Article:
From the Publisher
A GLOBE & MAIL BEST BOOK OF 2006
“Each furious chapter in Heat throws out more intellectual challenges by the page than the Canadian media does in a year. . . . Uncompromising in its message, intelligence and honesty. Parents. . . should consider it required reading.”
—The Globe and Mail
“Heat is funny and fully aware of its own self-delusions. . . . [Monbiot] understands that any campaign for a renewable and sustainable energy future is really a campaign against ourselves and the ways we choose to live our lives.” —Boston Globe
“The great thing about this book is that, while it contains much useful information about the cowardice and futile gesture-making of our elected politicians, it doesn't paint a completely bleak picture. . . . [Monbiot] does this all in a most winning way. For a doom-and-gloom merchant (which he isn't unless you have vested interests), he has quite a perky sense of humour. This is more than just a pleasant stylistic filigree. It shows that he can sympathise with the ordinary human reaction.” —The Guardian
“Heat is a well-written and well-argued attack on pernicious corporations, governmental spin and individual complacency and shows that the only possible solution is a drastic reduction in our consumption of carbon-intensive products and services.” —Observer
“Heat is a solidly researched manifesto for change. . . . The combination of practical detail and creative thinking is immensely impressive.” — Guardian (UK)
“Heat is a comprehensive and compelling examination of the measures needed to deal with this, our most pressing environmental problem.” —The Scotsman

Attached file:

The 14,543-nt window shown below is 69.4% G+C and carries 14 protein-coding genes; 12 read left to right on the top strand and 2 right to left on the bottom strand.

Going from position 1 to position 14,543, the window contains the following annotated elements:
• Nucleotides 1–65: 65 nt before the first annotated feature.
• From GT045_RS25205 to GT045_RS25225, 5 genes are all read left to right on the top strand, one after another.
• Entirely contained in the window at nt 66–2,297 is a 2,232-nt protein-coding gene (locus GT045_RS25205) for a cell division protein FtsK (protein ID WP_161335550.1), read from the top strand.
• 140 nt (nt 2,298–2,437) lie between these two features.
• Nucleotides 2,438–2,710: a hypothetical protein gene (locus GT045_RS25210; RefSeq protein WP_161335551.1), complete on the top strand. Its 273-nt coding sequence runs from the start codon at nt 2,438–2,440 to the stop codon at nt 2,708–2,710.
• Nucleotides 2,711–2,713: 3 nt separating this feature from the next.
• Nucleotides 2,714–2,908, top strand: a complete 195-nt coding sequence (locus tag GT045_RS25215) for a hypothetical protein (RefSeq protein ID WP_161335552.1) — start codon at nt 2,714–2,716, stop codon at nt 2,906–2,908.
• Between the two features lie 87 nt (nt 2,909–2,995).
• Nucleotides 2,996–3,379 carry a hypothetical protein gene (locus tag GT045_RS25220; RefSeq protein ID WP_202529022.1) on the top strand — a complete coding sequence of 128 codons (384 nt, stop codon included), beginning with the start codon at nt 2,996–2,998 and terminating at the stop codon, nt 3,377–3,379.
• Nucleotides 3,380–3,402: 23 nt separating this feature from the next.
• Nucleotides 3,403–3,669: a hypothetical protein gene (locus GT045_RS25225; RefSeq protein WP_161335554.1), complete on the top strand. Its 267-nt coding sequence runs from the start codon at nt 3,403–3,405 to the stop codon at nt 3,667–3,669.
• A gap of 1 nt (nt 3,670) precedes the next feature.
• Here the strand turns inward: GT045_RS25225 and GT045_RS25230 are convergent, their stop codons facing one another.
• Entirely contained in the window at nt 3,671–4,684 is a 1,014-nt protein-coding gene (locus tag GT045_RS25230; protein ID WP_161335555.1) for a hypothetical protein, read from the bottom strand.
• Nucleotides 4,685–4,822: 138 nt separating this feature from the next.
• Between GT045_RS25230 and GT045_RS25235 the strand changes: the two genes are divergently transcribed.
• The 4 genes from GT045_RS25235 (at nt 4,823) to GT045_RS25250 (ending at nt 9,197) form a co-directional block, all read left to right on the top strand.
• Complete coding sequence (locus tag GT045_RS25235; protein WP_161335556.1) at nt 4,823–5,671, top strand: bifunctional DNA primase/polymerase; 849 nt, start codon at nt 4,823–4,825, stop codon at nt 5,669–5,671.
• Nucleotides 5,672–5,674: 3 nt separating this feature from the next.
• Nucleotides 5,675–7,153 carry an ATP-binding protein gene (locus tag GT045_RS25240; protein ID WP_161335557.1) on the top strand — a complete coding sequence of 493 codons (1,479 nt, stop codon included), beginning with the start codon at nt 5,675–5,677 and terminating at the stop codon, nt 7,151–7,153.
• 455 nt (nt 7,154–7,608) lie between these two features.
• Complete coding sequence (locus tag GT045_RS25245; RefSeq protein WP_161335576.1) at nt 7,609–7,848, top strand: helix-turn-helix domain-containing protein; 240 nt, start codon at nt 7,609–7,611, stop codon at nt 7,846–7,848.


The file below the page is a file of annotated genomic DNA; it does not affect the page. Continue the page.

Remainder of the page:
“A cogently argued book that is easily the best of the latest climate-change crop.” —Observer (UK)
“Monbiot’s research, complete with an up-to-date forward to the Canadian edition, is thorough, footnoted and detailed. This is not just another attempt to convince you global warming is happening and leave you there. In an engaging and accessible way, Monbiot outlines what can and should be done about it.” — Edmonton Journal
“A book that anyone who thinks they know what should be done about global warming must read.”
—John Gray, in The New Statesman
“I was hooked right away. It's by far the best single source on climate change that I've read: rigorously researched, honestly argued, and very well written.”
— Ronald Wright, author of A Short History of Progress
“With a dazzling command of science and a relentless faith in people, George Monbiot writes about social change with his eyes wide open. I never miss reading him.”
— Naomi Klein, author of No Logo
“This book is a brilliant and terrifying critique of the crisis of human-induced climate change, and the prospects of stabilizing temperatures before catastrophic runaway warming ensues. George Monbiot brushes aside our rationalizations to maintain the status quo, shallow targets and mechanisms, and the empty promises of political rhetoric and corporate PR spin, to examine the real opportunities and what has to be done to achieve up to 90 percent reductions in greenhouse gas emissions by the industrialized nations.”